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AWOL:

WHEN DUTY CALLS, LOYALTY ANSWERS

· Growth I Education

She was a co-worker of mine. We were not best friends, but we chatted often about insignificant things to get through the work of the day. One day she came to me sobbing, explaining to me that her parents were about to lose their home and had to come up with a substantial amount of money to avoid it going into foreclosure. She asked me if I could loan her $1,000 dollars. I had it to spare and I thought, well, God gave it to me so perhaps He wants me to bless her with it. After all, it was only a short-term loan. Shortly thereafter, she went on to a new job and kept in touch for a few days. Now, almost three months later, I realize she never had any intention of ever paying me back. It really wasn’t about the $1,000 that my savings account was missing, but I had to ask myself some compelling questions. Did I meditate or pray about this decision first? Was it just a gesture that relieved me of a sense of guilt for having a sizeable bank account while others seemed to be struggling? Did it feed a part of my ego that I was able to help someone in need?

So often we are totally committed to the happiness, success and comfort of others, that when it comes to considering our own needs and desires, we are AWOL.

We feel obligation, a sense of duty to others but often

not so much towards ourselves.

The term AWOL is borrowed from the military environment and means absent from one’s post or duty without official permission, i.e., absent without official leave. However, it is not the same as desertion, as there remains the intent to return to duty at some time in the future. Have you ever thought “I need a vacation -- haven’t had a real vacation in 5 years.” How about, “I need to write a book!” or “I should go back to school.” We all have a list of objectives and goals that we plan to accomplish someday and every year we add them to our New Year's resolutions. How is it that we feel a sense of duty to our parents, spouse, significant other, siblings, friends and even employers, but have abandoned our post and failed to pursue our own dreams? Perhaps if we thought of ourselves as our own best friend, we'd secure the time, motivation and resources to enable her/him to have a more fulfilling life.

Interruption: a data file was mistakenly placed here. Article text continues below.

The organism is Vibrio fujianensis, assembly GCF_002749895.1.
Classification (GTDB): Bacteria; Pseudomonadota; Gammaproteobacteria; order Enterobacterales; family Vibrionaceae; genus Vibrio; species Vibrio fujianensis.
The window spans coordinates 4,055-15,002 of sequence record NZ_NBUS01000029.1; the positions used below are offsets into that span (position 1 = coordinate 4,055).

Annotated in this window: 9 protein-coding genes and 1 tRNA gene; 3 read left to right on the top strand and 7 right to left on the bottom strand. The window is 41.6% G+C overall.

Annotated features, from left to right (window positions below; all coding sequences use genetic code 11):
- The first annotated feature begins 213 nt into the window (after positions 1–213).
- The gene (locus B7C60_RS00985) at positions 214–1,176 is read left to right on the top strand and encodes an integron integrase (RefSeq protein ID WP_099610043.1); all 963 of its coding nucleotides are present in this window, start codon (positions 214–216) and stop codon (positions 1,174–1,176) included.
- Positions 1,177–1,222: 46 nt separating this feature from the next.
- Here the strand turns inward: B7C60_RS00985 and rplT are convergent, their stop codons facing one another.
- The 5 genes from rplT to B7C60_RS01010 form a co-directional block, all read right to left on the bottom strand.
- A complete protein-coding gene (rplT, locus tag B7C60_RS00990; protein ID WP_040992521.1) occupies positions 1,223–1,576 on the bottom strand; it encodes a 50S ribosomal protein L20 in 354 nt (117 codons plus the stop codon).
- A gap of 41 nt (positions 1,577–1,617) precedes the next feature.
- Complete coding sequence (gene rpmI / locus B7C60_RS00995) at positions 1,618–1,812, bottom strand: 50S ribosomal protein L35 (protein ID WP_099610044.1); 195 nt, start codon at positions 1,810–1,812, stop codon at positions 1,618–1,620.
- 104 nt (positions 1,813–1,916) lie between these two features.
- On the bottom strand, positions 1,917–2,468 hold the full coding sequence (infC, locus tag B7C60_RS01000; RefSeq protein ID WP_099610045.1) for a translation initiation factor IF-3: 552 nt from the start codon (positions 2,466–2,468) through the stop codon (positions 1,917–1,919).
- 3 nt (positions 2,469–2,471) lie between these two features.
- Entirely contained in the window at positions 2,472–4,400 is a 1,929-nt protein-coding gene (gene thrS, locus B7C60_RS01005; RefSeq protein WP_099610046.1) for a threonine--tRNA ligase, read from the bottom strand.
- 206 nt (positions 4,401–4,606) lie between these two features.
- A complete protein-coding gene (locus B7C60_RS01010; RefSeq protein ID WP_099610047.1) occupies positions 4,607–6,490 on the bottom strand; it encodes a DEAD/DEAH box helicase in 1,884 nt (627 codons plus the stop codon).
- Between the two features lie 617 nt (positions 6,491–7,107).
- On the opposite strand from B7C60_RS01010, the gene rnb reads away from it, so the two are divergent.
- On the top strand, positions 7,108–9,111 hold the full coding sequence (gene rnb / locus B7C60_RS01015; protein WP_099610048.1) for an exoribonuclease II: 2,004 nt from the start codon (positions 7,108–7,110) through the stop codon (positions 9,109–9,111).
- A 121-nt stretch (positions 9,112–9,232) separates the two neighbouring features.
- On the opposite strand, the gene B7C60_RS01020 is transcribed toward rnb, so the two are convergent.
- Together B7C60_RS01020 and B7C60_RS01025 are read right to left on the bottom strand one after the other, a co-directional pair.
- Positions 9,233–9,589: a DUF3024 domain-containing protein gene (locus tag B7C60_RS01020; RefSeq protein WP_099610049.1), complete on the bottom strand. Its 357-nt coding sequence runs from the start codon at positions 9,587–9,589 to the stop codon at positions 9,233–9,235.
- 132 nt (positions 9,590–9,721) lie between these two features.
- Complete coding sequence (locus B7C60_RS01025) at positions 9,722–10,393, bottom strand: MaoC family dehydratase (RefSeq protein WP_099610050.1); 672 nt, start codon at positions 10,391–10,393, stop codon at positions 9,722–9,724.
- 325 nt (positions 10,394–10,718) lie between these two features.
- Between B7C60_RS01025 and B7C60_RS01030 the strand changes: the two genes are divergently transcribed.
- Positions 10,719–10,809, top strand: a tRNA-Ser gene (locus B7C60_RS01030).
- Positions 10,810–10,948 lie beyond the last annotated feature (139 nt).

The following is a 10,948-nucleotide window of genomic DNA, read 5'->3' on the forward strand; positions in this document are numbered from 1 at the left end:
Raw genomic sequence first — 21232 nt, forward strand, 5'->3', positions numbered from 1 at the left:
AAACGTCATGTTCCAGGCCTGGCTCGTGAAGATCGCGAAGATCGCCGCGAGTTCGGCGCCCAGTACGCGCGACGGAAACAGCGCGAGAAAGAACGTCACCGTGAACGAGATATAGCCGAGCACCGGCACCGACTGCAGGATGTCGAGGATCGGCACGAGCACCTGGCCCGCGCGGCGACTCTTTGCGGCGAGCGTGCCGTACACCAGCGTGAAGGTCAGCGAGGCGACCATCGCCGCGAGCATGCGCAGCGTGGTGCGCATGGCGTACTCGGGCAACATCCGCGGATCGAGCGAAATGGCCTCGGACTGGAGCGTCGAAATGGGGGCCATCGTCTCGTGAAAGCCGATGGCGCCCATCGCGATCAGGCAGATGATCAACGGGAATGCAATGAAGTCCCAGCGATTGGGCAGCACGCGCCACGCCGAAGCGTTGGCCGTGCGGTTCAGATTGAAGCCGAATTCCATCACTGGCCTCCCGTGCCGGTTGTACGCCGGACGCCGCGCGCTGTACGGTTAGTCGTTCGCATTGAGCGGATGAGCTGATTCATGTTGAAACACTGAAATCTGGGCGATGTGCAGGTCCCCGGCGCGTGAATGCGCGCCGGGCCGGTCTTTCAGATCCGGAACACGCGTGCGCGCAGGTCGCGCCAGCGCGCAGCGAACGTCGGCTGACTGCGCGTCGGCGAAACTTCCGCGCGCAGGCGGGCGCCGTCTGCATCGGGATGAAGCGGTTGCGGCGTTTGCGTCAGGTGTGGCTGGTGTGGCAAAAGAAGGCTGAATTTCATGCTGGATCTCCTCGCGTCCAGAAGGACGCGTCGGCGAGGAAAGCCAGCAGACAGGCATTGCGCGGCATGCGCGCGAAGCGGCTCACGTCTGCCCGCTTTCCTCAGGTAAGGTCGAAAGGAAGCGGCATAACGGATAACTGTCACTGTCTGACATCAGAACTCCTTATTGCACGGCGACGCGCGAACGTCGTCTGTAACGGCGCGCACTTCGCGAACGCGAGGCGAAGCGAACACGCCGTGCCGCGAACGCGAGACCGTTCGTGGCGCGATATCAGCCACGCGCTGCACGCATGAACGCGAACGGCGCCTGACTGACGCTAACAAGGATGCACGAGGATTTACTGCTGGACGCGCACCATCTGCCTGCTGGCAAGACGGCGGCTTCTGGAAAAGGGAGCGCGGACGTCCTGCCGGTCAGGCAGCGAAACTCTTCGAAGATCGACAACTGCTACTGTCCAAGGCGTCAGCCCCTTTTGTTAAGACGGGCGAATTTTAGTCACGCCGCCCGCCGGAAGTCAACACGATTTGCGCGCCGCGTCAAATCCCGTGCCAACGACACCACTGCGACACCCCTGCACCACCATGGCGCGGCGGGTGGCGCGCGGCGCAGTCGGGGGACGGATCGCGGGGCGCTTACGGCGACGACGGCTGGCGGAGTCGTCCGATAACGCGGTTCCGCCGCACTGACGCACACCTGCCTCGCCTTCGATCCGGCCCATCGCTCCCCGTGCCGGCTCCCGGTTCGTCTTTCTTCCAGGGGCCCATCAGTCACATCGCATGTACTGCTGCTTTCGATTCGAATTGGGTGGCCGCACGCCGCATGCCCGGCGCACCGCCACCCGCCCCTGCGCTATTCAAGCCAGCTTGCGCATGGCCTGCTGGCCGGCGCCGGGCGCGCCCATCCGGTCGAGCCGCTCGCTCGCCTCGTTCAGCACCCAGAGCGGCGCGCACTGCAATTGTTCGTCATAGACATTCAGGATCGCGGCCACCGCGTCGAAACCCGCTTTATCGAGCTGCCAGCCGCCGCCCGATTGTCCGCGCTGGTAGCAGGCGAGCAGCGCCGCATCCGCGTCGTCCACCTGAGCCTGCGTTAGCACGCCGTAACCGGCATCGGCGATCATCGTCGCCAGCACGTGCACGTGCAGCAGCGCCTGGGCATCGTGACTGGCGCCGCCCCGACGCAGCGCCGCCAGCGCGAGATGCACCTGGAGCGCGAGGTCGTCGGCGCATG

We all grew up in different cultures and in families with their own set of values, and yet, we all have become ingrained with the ideals that it is better to give than to receive, that sharing is caring, and that selfishness is“bad.” In that, it seems we've failed to learn how to properly take care of ourselves. Like the instructions you hear when you board the airplane to place your oxygen mask on first before assisting others, we may need to remind ourselves that it is not selfish to devote some time and energy to our lives in a way that makes us feel more capable, places us in positions to offer more thoughtful assistance, or provides us with the knowledge or ability that someone else may need in the future.

A verse in the Bible (Proverbs 4:23) says:

Above all else, guard your heart, for everything you do flows from it.

While others may have permanent residence in our hearts, make sure there is room in your heart for you. Be on guard for those activities, persons, and attitudes that intentionally or unintentionally distract you from pursuing those things that bring you joy. A crowded heart that leaves no room for you, is a heart that minimizes its own desires. It places the comfort and needs of others higher than your own.

Who knows? If I had been properly motivated to give her the money, perhaps I would have just given it to her as a gift – no strings attached. Maybe I would have given her a smaller amount to make sure that I had what I needed for my obligations or those unexpected family emergencies. I've chalked it up to a lesson learned.

When I act on a whim or without fully considering the situation and/or the consequences, it is usually because I've failed to stop, look and listen to my internal compass. That is what meditation is to me. As I still my mind and my heart, my spirit can speak to me. It is so much wiser than my feelings. It can reveal a need that I thought had been met or show me negative thought patterns that make me feel “less than” when I'm in a situation striving to be “more than” to someone else. Meditation is not just listening to myself, but tapping into the power of The Spirit within and around me. On reflection, it reminded me that while it is admirable to be a caring, giving person, we also must be wise to guard and protect our own hearts so that we may give life to our own dreams and desires.

Karen Powers is a Certified Life Coach. For purpose-lead career advice and faith-based growth, find her at DestinyDrivenLife.org

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